Profiles of Valor: Brian Shul
“Please God, I can’t do this anymore. Let’s end it.”
There are a couple of signed military aviation books on my study shelf that I treasure above others. One of those would be Sled Driver by Brian Shul (unfortunately now out of print). That book and hundreds of other historic texts not only provide valuable research resources but great inspiration on what it really means “to support and defend” American Liberty.
Some may recognize Shul’s name because of a viral post, “LA Speed Check,” a short story about punking a Navy F/A-18 Hornet pilot one day when Brian and his back-seat RSO Walter Watson, were flying “Aspen 20,” a Lockheed SR-71 Blackbird, at 2,000 knots over California. Every military and civilian pilot can appreciate that story.
But what few know is what Major Brian Shul (USAF, Ret.) endured before qualifying to fly the fastest reconnaissance jet in history. He almost burned to death after his AT-28 Trojan crashed in 1973, 40 miles south of Udorn, Thailand, near Nam Phong airfield. It was his 211th mission, this one providing close air support for the CIA’s Air America operations. He expected to die that day, recalling: “[I was] completely blind, as my helmet visor had melted. I did everything by feel.” In fact his his Nomex flight suit was melted to his body. Fortunately, Air Force Special Operations Command Pararescue teams located him, and he was air-evacuated to Okinawa.
Shul says today: “Don’t confuse me with anyone famous, important, or heroic. What I am is the luckiest man you’ll ever see.”
After surviving for two months in Okinawa – two months more than anyone but Brian thought he would survive, he was transferred to the Institute of Surgical Research at Fort Sam Houston, Texas, where he underwent 15 major operations over the next year. At one point enduring agonizing and constant pain, he recalls wanting to give up: “I quit, and I wanted to die. Please God, I can’t do this anymore. Let’s end it.”
But then, he says: “My turning point was a simple thing. I could hear [children on a playground] laughing, and I thought about how I used to be one of those kids. And at that moment, I heard Judy Garland come on the radio.” It was “Somewhere Over the Rainbow.”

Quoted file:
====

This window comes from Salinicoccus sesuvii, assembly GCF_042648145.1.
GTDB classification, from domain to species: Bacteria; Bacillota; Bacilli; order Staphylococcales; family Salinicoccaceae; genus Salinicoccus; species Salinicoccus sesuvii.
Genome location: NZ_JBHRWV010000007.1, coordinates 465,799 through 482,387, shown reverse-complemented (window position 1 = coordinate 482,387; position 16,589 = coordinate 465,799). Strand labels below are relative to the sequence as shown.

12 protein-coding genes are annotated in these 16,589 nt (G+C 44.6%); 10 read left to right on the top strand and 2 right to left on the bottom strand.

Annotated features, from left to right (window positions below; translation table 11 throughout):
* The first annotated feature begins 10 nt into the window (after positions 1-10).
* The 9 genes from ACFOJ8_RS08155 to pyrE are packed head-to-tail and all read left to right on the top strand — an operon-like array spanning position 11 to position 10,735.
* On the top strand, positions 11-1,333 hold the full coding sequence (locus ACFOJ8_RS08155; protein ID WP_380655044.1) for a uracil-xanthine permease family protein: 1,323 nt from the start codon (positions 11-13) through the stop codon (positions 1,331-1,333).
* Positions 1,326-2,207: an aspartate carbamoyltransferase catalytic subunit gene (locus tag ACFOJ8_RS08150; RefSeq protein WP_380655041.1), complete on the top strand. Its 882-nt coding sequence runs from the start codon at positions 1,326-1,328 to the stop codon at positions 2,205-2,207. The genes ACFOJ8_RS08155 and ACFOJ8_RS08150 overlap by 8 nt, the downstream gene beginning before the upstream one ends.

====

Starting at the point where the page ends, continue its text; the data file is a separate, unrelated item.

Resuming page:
Praying his way through recovery and fighting to get back on his feet again, he was told he would never fly — but he would have none of that. Two days after his release, despite burn scars over most of his body, by the grace of God Shul passed a flight physical and, amazingly, was selected to be part of the first operational A-10 squadron, later becoming an A-10 instructor pilot.
Shooting high, Shul put in to become an SR-71 pilot, which required an astronaut-level physical just to qualify. He made it.
Speaking in third person about a mission he flew out of Okinawa, where he had been hospitalized a decade earlier, he says: “Remember that one day, an SR-71 took to the runway at Kadena Air Base, Okinawa. That long, black nose swung out, waiting for its exact take off time. And the jet’s pilot that day could look out a little side window on a 15-degree heading for 2.1 miles. He could see the roof of the hospital he laid in a lifetime ago. And legend has it that during take off that day, the SR-71 did not climb out over the South China Sea to tanker. Instead, it made a hard left turn at the end of the runway, full burner, 300 feet (some say much lower) to buzz over a certain soccer field… Rattling every window in a certain hospital without breaking one, that jet turned back to the course, now that the entire base was alerted. And at that moment, the pilot knew what Einstein meant when he said, ‘Imagination is far more important than knowledge.’”
After 20 years and 5,000 hours in Air Force jets, Brian retired in 1990. I invite you to link here and listen to his personal account about his amazing journey.
(Please consider a designated gift to support the National Medal of Honor Sustaining Fund through Patriot Foundation Trust, or make a check payable to Liberty Fund (noting MoH Sustaining Fund on the memo line), and mail it to Patriot Foundation Trust, PO Box 407, Chattanooga, TN 37401-0407.)
Semper Vigilans Fortis Paratus et Fidelis
Pro Deo et Libertate — 1776
Join us in prayer for our Patriots in uniform and their families — Soldiers, Sailors, Airmen, Marines, and Coast Guardsmen — standing in harm’s way, and for our nation’s First Responders. As part of our Military Mission of Service, The Patriot Post and Patriot Foundation Trust are proud sponsors of the National Medal of Honor Heritage Center, the Congressional Medal of Honor Society, Folds of Honor, Honoring the Sacrifice, Warrior Freedom Service Dogs, Officer Christian Fellowship, the Air University Foundation, the Naval War College Foundation, and the Naval Aviation Museum Foundation.
- Profiles of Valor
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